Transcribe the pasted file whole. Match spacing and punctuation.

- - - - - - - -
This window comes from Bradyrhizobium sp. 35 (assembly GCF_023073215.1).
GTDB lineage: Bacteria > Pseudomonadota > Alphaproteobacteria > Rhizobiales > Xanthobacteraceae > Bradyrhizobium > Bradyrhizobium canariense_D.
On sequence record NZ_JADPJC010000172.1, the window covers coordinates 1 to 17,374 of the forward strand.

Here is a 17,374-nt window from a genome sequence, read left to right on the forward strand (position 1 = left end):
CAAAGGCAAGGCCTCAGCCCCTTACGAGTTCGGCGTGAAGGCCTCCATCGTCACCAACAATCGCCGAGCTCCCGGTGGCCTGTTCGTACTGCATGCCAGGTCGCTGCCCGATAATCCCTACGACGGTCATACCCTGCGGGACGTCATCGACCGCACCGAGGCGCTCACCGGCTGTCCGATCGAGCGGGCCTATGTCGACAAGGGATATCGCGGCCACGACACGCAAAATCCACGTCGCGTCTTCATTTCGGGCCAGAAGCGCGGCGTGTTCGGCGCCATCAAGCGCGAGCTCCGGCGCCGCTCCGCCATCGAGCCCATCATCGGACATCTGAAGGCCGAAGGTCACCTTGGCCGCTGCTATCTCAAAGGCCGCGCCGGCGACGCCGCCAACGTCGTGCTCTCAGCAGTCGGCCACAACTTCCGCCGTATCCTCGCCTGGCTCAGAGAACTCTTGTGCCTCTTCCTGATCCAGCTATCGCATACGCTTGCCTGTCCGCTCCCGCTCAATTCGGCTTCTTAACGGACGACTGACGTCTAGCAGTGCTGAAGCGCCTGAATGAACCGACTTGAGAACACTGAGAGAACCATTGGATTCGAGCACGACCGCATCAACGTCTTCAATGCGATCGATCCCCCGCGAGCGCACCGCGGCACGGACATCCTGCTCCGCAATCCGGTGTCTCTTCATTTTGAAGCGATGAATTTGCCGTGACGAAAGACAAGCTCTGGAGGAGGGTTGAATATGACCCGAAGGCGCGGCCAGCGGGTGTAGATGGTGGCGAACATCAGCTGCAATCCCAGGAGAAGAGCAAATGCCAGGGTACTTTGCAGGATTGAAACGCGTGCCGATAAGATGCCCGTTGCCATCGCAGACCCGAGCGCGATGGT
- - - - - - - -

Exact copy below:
This window comes from Bradyrhizobium sp. 35 (assembly GCF_023073215.1).
GTDB lineage: Bacteria > Pseudomonadota > Alphaproteobacteria > Rhizobiales > Xanthobacteraceae > Bradyrhizobium > Bradyrhizobium canariense_D.
On sequence record NZ_JADPJC010000172.1, the window covers coordinates 1 to 17,374 of the forward strand.

Here is a 17,374-nt window from a genome sequence, read left to right on the forward strand (position 1 = left end):
CAAAGGCAAGGCCTCAGCCCCTTACGAGTTCGGCGTGAAGGCCTCCATCGTCACCAACAATCGCCGAGCTCCCGGTGGCCTGTTCGTACTGCATGCCAGGTCGCTGCCCGATAATCCCTACGACGGTCATACCCTGCGGGACGTCATCGACCGCACCGAGGCGCTCACCGGCTGTCCGATCGAGCGGGCCTATGTCGACAAGGGATATCGCGGCCACGACACGCAAAATCCACGTCGCGTCTTCATTTCGGGCCAGAAGCGCGGCGTGTTCGGCGCCATCAAGCGCGAGCTCCGGCGCCGCTCCGCCATCGAGCCCATCATCGGACATCTGAAGGCCGAAGGTCACCTTGGCCGCTGCTATCTCAAAGGCCGCGCCGGCGACGCCGCCAACGTCGTGCTCTCAGCAGTCGGCCACAACTTCCGCCGTATCCTCGCCTGGCTCAGAGAACTCTTGTGCCTCTTCCTGATCCAGCTATCGCATACGCTTGCCTGTCCGCTCCCGCTCAATTCGGCTTCTTAACGGACGACTGACGTCTAGCAGTGCTGAAGCGCCTGAATGAACCGACTTGAGAACACTGAGAGAACCATTGGATTCGAGCACGACCGCATCAACGTCTTCAATGCGATCGATCCCCCGCGAGCGCACCGCGGCACGGACATCCTGCTCCGCAATCCGGTGTCTCTTCATTTTGAAGCGATGAATTTGCCGTGACGAAAGACAAGCTCTGGAGGAGGGTTGAATATGACCCGAAGGCGCGGCCAGCGGGTGTAGATGGTGGCGAACATCAGCTGCAATCCCAGGAGAAGAGCAAATGCCAGGGTACTTTGCAGGATTGAAACGCGTGCCGATAAGATGCCCGTTGCCATCGCAGACCCGAGCGCGATGGT